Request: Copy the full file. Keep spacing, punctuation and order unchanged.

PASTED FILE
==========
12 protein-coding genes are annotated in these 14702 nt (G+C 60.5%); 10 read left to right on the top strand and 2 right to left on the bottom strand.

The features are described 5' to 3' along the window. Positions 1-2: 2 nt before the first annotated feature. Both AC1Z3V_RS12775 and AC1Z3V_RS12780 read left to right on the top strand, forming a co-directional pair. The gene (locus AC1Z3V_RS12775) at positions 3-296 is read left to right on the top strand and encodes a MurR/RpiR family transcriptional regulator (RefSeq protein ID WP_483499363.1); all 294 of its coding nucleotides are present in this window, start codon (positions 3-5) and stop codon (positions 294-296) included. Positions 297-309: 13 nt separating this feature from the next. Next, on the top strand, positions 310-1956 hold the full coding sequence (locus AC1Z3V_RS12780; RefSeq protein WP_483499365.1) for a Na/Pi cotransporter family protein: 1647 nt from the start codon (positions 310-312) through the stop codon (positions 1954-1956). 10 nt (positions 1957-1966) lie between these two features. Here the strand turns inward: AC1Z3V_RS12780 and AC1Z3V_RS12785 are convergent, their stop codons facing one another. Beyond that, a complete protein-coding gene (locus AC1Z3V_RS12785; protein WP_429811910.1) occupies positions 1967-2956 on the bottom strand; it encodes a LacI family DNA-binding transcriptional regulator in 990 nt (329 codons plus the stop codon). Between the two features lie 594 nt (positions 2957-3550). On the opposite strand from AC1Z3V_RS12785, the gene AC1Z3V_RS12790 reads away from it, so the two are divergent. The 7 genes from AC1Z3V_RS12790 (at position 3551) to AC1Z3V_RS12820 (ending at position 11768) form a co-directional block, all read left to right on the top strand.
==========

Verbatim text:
12 protein-coding genes are annotated in these 14702 nt (G+C 60.5%); 10 read left to right on the top strand and 2 right to left on the bottom strand.

The features are described 5' to 3' along the window. Positions 1-2: 2 nt before the first annotated feature. Both AC1Z3V_RS12775 and AC1Z3V_RS12780 read left to right on the top strand, forming a co-directional pair. The gene (locus AC1Z3V_RS12775) at positions 3-296 is read left to right on the top strand and encodes a MurR/RpiR family transcriptional regulator (RefSeq protein ID WP_483499363.1); all 294 of its coding nucleotides are present in this window, start codon (positions 3-5) and stop codon (positions 294-296) included. Positions 297-309: 13 nt separating this feature from the next. Next, on the top strand, positions 310-1956 hold the full coding sequence (locus AC1Z3V_RS12780; RefSeq protein WP_483499365.1) for a Na/Pi cotransporter family protein: 1647 nt from the start codon (positions 310-312) through the stop codon (positions 1954-1956). 10 nt (positions 1957-1966) lie between these two features. Here the strand turns inward: AC1Z3V_RS12780 and AC1Z3V_RS12785 are convergent, their stop codons facing one another. Beyond that, a complete protein-coding gene (locus AC1Z3V_RS12785; protein WP_429811910.1) occupies positions 1967-2956 on the bottom strand; it encodes a LacI family DNA-binding transcriptional regulator in 990 nt (329 codons plus the stop codon). Between the two features lie 594 nt (positions 2957-3550). On the opposite strand from AC1Z3V_RS12785, the gene AC1Z3V_RS12790 reads away from it, so the two are divergent. The 7 genes from AC1Z3V_RS12790 (at position 3551) to AC1Z3V_RS12820 (ending at position 11768) form a co-directional block, all read left to right on the top strand.